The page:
This April, Geosynthetica is promoting 30 Days of Earth Day (#30DaysEarthDay). Each day we will publish stories on the intersections between geosynthetics and environmental protection, sustainable development, climate change, and green engineering innovations. We begin by re-emphasizing the United Nations Sustainable Development Goals (SDGs), which are helping nations prioritize and structure programs around the world.

Of note, these Sustainable Development Goals are influencing how even private practice entities, such as engineering houses, focus and present their work.

Geotechnical engineers already have a lot to offer towards achieving the infrastructure-related SDGs, both technically and economically. Geosynthetics are one of their major tools.


International Geosynthetics Society Vice President, Dr. Nathalie Touze, delivered an inspiring Giroud Lecture at the 11th International Conference on Geosynthetics (September 2018, Seoul). The lecture’s topic was “Healing the World: A Geosynthetics Solution.” Her engineering vision utilized the UN Sustainable Development Goals as a foundation for understanding what geotechnical engineers and geosynthetics professionals can do now, in their every day work, to contribute to the SDG mission and combat climate change.

Dr. Touze’s message was not one to suggest engineers were not doing these things, but to highlight how they could make their connection to the SDGs clearer, how they could create even more beneficial impact because the designs and solutions they promote already embraced so many sustainability concepts.

Consider that construction practices account for an enormous amount of carbon emissions. Large infrastructure projects disturb a significant amount of land. Heavy truck traffic is involved. Transport of heavy materials accounts is a major contributor to a project’s carbon footprint.

RELATED: IGS Video Focuses on Sustainable Development

With geosynthetics a number of advantages can be realized, such as:

  • Smaller construction footprints (e.g., less land disturbance)
  • Geosynthetics are significantly lighter than earthen materials like clay so require significantly fewer truckloads to site (e.g., up to 150:1, earthen materials truckloads to 1 truckload of geosynthetic rolls)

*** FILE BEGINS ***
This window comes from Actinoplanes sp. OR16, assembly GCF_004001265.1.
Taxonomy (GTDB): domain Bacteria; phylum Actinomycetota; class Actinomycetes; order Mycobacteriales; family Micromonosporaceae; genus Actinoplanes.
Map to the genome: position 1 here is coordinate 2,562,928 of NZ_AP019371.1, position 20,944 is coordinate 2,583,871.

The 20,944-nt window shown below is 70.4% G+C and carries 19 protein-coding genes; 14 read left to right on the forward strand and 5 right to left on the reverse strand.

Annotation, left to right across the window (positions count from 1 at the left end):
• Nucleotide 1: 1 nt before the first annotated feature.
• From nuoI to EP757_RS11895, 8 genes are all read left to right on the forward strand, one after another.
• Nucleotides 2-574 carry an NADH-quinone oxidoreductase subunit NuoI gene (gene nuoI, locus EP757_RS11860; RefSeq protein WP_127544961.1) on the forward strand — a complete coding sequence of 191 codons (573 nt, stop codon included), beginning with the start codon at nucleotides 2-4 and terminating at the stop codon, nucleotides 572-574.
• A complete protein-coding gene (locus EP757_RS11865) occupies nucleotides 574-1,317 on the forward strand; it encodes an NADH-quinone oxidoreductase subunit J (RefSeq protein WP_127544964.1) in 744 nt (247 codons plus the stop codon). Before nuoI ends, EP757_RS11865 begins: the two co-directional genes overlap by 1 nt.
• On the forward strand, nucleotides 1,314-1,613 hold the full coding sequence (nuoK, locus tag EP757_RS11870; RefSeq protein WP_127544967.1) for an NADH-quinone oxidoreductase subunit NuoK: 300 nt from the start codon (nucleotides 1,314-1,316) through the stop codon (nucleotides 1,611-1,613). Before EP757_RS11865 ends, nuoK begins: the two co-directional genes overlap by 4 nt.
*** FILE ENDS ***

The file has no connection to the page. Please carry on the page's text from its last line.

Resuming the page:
• Greater reuse of on-site materials with geosynthetics vs trucking in special fills

These types of benefits tie in nicely with the UN Sustainable Development Goals, which were adopted by UN Member States in 2015. The SDGs are part of the ambitious 2030 Agenda for Sustainable Development that aims to provide “a shared blueprint for peace and prosperity for people and the planet, now and into the future.”

The 17 Sustainable Development Goals included in the plan serve as calls to action in sectors and around realities that cannot be ignored and that require real partnership among nations.

UN Sustainable Development Goals

“[The SDGs] recognize that ending poverty and other deprivations must go hand-in-hand with strategies that improve health and education, reduce inequality, and spur economic growth – all while tackling climate change and working to preserve our oceans and forests,” the UN writes on its Sustainable Development Goals page.

Readers are encouraged to follow the UN Division on Sustainable Development Goals (DSDG) on Facebook at and on Twitter at @SustDev.


During April, Geosynthetica will present stories that highlight the role of geosynthetics in SDGs such as Clean Water & Sanitation, Affordable & Clean Energy, and Climate Action.

How does your work intersect with the UN Sustainable Development Goals? We welcome your involvement in our 30 Days of Earth Day Series. Contact us.